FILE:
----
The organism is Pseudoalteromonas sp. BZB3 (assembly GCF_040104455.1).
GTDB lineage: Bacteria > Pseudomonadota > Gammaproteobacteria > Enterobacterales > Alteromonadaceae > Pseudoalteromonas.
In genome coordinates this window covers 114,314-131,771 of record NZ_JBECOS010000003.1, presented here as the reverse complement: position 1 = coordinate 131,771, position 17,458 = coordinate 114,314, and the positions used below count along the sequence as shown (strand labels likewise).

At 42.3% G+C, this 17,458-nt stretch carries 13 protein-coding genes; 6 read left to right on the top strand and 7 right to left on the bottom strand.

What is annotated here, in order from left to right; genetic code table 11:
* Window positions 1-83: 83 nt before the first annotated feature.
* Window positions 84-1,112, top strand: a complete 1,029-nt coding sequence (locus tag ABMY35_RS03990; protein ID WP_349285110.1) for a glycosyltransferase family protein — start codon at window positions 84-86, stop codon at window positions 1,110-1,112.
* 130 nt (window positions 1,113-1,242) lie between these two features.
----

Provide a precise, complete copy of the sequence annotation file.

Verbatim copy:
The organism is Pseudoalteromonas sp. BZB3 (assembly GCF_040104455.1).
GTDB lineage: Bacteria > Pseudomonadota > Gammaproteobacteria > Enterobacterales > Alteromonadaceae > Pseudoalteromonas.
In genome coordinates this window covers 114,314-131,771 of record NZ_JBECOS010000003.1, presented here as the reverse complement: position 1 = coordinate 131,771, position 17,458 = coordinate 114,314, and the positions used below count along the sequence as shown (strand labels likewise).

At 42.3% G+C, this 17,458-nt stretch carries 13 protein-coding genes; 6 read left to right on the top strand and 7 right to left on the bottom strand.

What is annotated here, in order from left to right; genetic code table 11:
* Window positions 1-83: 83 nt before the first annotated feature.
* Window positions 84-1,112, top strand: a complete 1,029-nt coding sequence (locus tag ABMY35_RS03990; protein ID WP_349285110.1) for a glycosyltransferase family protein — start codon at window positions 84-86, stop codon at window positions 1,110-1,112.
* 130 nt (window positions 1,113-1,242) lie between these two features.